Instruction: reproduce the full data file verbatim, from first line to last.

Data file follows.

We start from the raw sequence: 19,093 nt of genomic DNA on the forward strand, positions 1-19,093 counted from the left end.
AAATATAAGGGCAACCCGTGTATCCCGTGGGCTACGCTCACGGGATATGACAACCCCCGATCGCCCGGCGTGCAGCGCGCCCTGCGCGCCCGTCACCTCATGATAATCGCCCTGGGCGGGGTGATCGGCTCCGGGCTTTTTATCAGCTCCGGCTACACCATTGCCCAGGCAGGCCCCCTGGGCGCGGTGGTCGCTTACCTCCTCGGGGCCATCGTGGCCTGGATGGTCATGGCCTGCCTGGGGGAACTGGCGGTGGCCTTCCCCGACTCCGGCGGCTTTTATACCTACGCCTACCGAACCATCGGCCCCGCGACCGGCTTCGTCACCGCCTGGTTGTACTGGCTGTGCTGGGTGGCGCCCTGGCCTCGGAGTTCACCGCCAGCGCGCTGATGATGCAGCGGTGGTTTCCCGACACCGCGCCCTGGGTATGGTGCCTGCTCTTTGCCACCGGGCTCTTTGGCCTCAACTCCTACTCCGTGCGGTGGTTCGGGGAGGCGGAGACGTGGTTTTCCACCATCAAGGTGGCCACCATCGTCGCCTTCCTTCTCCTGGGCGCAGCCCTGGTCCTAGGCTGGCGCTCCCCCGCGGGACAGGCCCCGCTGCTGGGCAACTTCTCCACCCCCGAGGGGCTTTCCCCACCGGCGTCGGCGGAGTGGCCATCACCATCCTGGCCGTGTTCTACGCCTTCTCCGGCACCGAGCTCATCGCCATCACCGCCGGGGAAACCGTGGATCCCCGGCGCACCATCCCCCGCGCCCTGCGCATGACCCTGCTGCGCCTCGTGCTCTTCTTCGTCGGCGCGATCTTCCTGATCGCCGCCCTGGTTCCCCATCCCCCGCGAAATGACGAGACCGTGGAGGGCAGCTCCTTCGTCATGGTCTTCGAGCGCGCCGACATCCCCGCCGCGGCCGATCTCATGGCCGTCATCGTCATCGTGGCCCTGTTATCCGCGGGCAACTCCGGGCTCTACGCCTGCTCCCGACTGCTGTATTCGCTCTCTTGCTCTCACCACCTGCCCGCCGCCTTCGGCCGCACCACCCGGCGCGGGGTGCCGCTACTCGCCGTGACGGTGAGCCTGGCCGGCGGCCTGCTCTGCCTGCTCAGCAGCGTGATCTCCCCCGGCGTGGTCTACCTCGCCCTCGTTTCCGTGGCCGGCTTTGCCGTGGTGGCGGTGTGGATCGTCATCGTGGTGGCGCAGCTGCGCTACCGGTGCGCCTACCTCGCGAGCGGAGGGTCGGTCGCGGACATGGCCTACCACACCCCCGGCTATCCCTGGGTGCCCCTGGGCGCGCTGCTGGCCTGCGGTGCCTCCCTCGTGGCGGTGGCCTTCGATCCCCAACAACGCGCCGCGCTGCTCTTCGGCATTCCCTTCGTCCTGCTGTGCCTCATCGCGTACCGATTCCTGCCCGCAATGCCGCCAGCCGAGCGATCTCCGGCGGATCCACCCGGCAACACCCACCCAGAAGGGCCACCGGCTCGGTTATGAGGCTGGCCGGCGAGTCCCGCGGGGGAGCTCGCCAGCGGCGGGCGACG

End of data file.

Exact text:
We start from the raw sequence: 19,093 nt of genomic DNA on the forward strand, positions 1-19,093 counted from the left end.
AAATATAAGGGCAACCCGTGTATCCCGTGGGCTACGCTCACGGGATATGACAACCCCCGATCGCCCGGCGTGCAGCGCGCCCTGCGCGCCCGTCACCTCATGATAATCGCCCTGGGCGGGGTGATCGGCTCCGGGCTTTTTATCAGCTCCGGCTACACCATTGCCCAGGCAGGCCCCCTGGGCGCGGTGGTCGCTTACCTCCTCGGGGCCATCGTGGCCTGGATGGTCATGGCCTGCCTGGGGGAACTGGCGGTGGCCTTCCCCGACTCCGGCGGCTTTTATACCTACGCCTACCGAACCATCGGCCCCGCGACCGGCTTCGTCACCGCCTGGTTGTACTGGCTGTGCTGGGTGGCGCCCTGGCCTCGGAGTTCACCGCCAGCGCGCTGATGATGCAGCGGTGGTTTCCCGACACCGCGCCCTGGGTATGGTGCCTGCTCTTTGCCACCGGGCTCTTTGGCCTCAACTCCTACTCCGTGCGGTGGTTCGGGGAGGCGGAGACGTGGTTTTCCACCATCAAGGTGGCCACCATCGTCGCCTTCCTTCTCCTGGGCGCAGCCCTGGTCCTAGGCTGGCGCTCCCCCGCGGGACAGGCCCCGCTGCTGGGCAACTTCTCCACCCCCGAGGGGCTTTCCCCACCGGCGTCGGCGGAGTGGCCATCACCATCCTGGCCGTGTTCTACGCCTTCTCCGGCACCGAGCTCATCGCCATCACCGCCGGGGAAACCGTGGATCCCCGGCGCACCATCCCCCGCGCCCTGCGCATGACCCTGCTGCGCCTCGTGCTCTTCTTCGTCGGCGCGATCTTCCTGATCGCCGCCCTGGTTCCCCATCCCCCGCGAAATGACGAGACCGTGGAGGGCAGCTCCTTCGTCATGGTCTTCGAGCGCGCCGACATCCCCGCCGCGGCCGATCTCATGGCCGTCATCGTCATCGTGGCCCTGTTATCCGCGGGCAACTCCGGGCTCTACGCCTGCTCCCGACTGCTGTATTCGCTCTCTTGCTCTCACCACCTGCCCGCCGCCTTCGGCCGCACCACCCGGCGCGGGGTGCCGCTACTCGCCGTGACGGTGAGCCTGGCCGGCGGCCTGCTCTGCCTGCTCAGCAGCGTGATCTCCCCCGGCGTGGTCTACCTCGCCCTCGTTTCCGTGGCCGGCTTTGCCGTGGTGGCGGTGTGGATCGTCATCGTGGTGGCGCAGCTGCGCTACCGGTGCGCCTACCTCGCGAGCGGAGGGTCGGTCGCGGACATGGCCTACCACACCCCCGGCTATCCCTGGGTGCCCCTGGGCGCGCTGCTGGCCTGCGGTGCCTCCCTCGTGGCGGTGGCCTTCGATCCCCAACAACGCGCCGCGCTGCTCTTCGGCATTCCCTTCGTCCTGCTGTGCCTCATCGCGTACCGATTCCTGCCCGCAATGCCGCCAGCCGAGCGATCTCCGGCGGATCCACCCGGCAACACCCACCCAGAAGGGCCACCGGCTCGGTTATGAGGCTGGCCGGCGAGTCCCGCGGGGGAGCTCGCCAGCGGCGGGCGACG